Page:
*Isaac Newton is well known as one of the greatest scientists who ever lived. Less well known is his deep belief in God and his conviction that scientific investigation leads to a greater knowledge of God the Creator of the universe.*

**Sir Isaac Newton,**(1642-1727) was a English physicist and mathematician, who discovered the law of gravity, created calculus, discovered that white light is composed of many colours, and developed the three standard laws of motion still in use today.

**Sir Isaac Newton,**(born December 25, 1642 [January 4, 1643, New Style], Woolsthorpe, Lincolnshire, England—died March 20 [March 31], 1727, London), English physicist and mathematician, who was the culminating figure of the scientific revolution of the 17th century. In optics, his discovery of the composition of white light integrated the phenomena of colours into the science of light and laid the foundation for modern physical optics. In mechanics, his three laws ofmotion, the basic principles of modern physics, resulted in the formulation of the law of universal gravitation. In mathematics, he was the original discoverer of the infinitesimal calculus. Newton’s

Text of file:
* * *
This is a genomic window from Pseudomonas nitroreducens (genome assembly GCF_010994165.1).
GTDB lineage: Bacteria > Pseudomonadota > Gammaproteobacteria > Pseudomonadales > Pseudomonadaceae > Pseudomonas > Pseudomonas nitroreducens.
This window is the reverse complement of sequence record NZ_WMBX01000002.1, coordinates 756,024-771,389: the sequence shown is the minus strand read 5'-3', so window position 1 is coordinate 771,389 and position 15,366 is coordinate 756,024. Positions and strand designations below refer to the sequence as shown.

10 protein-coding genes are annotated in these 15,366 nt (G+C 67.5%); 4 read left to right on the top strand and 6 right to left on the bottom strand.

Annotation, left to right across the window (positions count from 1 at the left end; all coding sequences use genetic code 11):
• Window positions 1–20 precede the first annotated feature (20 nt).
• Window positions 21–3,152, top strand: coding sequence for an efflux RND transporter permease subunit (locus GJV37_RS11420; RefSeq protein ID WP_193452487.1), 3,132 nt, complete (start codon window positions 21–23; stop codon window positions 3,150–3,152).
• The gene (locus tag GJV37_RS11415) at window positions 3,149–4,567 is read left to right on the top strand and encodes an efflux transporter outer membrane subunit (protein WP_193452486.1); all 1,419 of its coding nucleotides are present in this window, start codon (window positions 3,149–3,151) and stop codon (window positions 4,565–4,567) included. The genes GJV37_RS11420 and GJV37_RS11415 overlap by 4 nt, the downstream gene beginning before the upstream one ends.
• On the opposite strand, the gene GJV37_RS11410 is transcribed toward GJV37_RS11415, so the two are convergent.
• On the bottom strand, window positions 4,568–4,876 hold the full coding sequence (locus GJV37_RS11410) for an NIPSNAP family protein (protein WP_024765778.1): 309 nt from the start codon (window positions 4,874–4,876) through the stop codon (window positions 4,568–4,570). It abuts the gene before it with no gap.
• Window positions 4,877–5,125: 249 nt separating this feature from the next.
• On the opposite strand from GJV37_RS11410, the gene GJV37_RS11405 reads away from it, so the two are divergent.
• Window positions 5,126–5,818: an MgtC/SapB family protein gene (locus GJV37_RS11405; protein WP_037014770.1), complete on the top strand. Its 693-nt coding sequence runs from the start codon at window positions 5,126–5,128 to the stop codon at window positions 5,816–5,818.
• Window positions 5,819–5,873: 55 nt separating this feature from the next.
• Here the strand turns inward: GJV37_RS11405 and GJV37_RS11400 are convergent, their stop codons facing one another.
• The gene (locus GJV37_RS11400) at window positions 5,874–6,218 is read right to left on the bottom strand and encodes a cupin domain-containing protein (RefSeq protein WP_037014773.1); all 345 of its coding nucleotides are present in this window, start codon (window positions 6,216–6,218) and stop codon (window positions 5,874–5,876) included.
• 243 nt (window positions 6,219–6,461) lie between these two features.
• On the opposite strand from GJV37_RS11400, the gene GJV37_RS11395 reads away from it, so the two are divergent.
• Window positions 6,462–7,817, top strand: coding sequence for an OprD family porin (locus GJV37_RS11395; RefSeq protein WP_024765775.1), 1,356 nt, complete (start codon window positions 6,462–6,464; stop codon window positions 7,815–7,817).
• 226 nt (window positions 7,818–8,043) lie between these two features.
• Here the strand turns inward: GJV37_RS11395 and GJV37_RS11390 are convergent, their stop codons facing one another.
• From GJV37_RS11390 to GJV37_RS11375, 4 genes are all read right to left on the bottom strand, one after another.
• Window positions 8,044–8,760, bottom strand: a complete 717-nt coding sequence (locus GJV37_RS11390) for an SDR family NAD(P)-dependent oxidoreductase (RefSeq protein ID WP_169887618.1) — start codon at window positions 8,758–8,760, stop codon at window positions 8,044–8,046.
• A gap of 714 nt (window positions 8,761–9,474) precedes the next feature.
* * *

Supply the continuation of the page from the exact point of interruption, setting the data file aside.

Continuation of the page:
*Philosophiae Naturalis Principia Mathematica*(

*Mathematical Principles of Natural Philosophy*), 1687, was one of the most important single works in the history of modern science.

His father died before he was born
and mother remarried leaving him in the care of his grandmother. At the age of
fourteen Newton was forced to leave school to help his mother with farming.

Isaac spent much of his time
on the farm reading and ended up returning to school. At the bidding of an
uncle, Newton began furthering his education in June of 1661, when he entered
Trinity College, Cambridge. He set out to get a degree in law and this limited
his field of study was very during his first few years of college. However, by
the third year he was allowed more freedom to pursue other interests. During
this time he was able to study new mathematical and scientific methods from
such scientists and mathematicians as Galileo, and Wallis. Newton graduated